Tuesday, February 15, 2011

Change Discourse: Power Relationships

I’m starting to get an inkling about why people resist change and, believe me, if you think words like “attitude” might sum it up, you’re just going to have nightmares reading this.  In the process of reading Ian Morris’s Why the West Rules - for Now, it became quite evident to me that it was during the so-called “Enlightenment” that people’s thought structures began to detach from the hierarchically inspired mythos of the preceding eras of history and the idea of democracy and ideal of the “rule of law” occurred to people. It was wonderful, however brief. 
Up until that time, political organization was roughly the same as a grand protection racket. Some of you may think that little has changed, but in fact things have changed immensely. Nevertheless, we are in danger of backsliding.
What does the old “divine right of kings” mythos give us? How does it feed and nurture the so stable pillars of our mindset? How does it keep us holding on to something we see as sane in a complex and dangerous world?
It gives us a self-contained little cosmos with us at the centre: 

It gives us clear cut rules of social engagement.
It gives us the acceptable routes to and rites of kinship (e.g., the walk down the aisle and father giving his daughter as a bride to his son-in-law)
It gives us the limits of acceptable convention and the unacceptably unconventional or "weird". 

It gives us the limits of civilized and uncivilized behaviour, e.g., the ideal of professionalism that allows you to bring only 10% of yourself to work.

It gives a small group of people full permission to lead and direct the course of events to their own advantage.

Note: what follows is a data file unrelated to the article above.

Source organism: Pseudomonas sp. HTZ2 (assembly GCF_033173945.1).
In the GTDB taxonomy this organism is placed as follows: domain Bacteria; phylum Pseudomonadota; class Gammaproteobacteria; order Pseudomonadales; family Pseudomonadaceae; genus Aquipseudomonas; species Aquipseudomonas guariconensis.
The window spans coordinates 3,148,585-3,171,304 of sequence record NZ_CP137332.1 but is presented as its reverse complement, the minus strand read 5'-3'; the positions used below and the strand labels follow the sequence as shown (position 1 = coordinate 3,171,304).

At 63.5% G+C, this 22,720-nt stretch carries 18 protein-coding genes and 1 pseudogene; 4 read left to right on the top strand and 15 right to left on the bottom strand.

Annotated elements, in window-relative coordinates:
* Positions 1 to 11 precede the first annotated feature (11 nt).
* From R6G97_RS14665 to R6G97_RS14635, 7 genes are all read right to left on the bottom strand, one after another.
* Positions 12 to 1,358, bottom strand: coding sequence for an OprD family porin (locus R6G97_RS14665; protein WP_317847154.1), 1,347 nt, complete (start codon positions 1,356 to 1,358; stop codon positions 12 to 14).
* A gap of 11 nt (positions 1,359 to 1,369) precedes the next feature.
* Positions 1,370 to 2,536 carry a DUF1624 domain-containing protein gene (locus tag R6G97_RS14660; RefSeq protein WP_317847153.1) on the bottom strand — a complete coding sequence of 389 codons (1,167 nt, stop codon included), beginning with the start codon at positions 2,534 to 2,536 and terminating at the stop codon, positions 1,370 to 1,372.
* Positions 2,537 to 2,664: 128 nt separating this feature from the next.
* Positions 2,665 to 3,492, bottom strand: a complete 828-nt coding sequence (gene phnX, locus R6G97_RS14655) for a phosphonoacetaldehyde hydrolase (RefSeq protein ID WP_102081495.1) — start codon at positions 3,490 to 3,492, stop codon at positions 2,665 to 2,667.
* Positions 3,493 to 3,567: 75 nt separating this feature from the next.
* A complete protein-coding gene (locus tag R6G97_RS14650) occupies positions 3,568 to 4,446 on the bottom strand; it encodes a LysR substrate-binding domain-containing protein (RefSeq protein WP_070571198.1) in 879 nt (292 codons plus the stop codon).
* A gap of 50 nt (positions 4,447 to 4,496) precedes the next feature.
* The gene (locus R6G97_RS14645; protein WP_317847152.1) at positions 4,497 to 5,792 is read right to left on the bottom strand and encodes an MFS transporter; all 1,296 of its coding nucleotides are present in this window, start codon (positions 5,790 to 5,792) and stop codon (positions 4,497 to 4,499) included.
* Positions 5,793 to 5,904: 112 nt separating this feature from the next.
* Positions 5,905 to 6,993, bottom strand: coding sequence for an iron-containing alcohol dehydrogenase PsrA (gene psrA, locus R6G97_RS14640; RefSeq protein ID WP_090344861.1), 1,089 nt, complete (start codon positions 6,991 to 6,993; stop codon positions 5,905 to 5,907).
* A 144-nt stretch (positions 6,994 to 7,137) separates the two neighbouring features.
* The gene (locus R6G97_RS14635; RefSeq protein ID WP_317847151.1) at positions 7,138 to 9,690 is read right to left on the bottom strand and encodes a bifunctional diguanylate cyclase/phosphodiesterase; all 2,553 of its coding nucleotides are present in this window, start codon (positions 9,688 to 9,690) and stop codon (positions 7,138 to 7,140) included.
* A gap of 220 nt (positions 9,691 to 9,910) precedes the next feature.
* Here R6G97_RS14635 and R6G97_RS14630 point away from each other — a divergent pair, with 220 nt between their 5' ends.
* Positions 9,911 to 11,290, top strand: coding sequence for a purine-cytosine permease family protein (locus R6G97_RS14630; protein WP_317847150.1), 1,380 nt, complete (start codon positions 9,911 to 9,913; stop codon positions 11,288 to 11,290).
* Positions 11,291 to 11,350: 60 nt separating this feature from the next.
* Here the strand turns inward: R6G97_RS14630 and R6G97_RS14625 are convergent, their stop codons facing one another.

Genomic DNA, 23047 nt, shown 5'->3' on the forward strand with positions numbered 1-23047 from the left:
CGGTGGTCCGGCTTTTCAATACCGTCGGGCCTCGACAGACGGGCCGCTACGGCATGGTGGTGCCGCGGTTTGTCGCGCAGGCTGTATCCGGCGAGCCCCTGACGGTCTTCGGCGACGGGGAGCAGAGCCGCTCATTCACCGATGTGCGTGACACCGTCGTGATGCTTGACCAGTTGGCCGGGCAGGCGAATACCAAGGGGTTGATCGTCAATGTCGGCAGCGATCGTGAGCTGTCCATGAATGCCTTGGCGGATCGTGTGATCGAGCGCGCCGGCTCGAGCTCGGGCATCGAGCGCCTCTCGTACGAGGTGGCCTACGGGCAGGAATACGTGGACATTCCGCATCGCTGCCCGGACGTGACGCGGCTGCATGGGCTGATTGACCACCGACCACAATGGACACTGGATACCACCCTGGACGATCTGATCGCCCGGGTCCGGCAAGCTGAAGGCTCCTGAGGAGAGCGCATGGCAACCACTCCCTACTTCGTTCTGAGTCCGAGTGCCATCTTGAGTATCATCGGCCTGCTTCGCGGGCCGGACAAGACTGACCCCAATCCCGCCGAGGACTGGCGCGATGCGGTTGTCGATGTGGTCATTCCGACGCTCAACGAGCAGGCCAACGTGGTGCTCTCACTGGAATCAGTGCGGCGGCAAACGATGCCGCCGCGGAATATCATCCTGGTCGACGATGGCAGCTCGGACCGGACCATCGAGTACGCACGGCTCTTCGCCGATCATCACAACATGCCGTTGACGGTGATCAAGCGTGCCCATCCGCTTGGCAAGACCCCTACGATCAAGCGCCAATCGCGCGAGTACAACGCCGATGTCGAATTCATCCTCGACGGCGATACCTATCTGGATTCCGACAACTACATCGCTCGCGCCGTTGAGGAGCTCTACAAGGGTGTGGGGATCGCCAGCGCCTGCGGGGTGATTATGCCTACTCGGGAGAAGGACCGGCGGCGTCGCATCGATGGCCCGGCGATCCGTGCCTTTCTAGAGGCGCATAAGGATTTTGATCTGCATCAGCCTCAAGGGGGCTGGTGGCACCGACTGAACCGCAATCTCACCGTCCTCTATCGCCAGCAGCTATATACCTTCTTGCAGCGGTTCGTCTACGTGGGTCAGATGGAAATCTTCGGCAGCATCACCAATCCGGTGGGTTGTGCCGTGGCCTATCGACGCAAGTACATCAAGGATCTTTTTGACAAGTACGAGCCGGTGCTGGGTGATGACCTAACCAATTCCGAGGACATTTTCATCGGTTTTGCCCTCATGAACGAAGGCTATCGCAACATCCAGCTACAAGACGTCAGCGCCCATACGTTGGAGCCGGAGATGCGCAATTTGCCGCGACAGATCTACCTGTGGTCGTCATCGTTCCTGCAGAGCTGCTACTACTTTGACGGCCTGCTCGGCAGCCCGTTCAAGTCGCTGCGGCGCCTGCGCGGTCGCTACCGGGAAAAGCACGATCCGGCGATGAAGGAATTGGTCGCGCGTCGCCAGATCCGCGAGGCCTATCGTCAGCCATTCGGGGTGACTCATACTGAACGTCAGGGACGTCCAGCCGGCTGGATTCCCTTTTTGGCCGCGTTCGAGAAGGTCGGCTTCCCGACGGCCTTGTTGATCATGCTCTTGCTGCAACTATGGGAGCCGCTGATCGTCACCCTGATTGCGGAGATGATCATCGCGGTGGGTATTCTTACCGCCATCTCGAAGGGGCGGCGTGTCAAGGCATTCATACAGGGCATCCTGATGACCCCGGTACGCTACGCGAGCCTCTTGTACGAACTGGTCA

So, what has changed? 
The introduction of the ideal of the “rule of law” is a vast improvement, so is the idea of each person being the captain of his destiny, the idea of everyone having the right to develop and express himself or herself.  

But let's face it. There never was any ahistorical 'social contract.' We remain to a large extent under the yoke of this ancient mythos, this vestigial patriarchy and hierarchy that so many on the modern ideological bandwagon think had been overthrown three hundred years ago. 

We have sold away a lot of our enlightenment thinking to buy swiffer-clean houses, big box convenience and the North Pacific Garbage Patch. So the rule of law reverts to might is right - until the yoke gets tight. That is not what the Enlightenment and its ideals (championed most heartily  by postmodernists today BTW) were aiming at.  But given that our identities are inexorably tied to the worldview of the group or community we identify with and measure ourselves against, we have defaulted to that.
Seems that we are only the least bit interested in liberty when it is obviously threatened. I think today our numbing of the intellect to avoid facing the Darth Vader that haunts our economic and socio-political realities is what threatens us most. The most disturbing thing is that the numbing is the Darth Vader. 

It takes courage to use your own understanding in any era, Enlightenment, post-Enlightenment. We think we look better in the dark, perhaps. 

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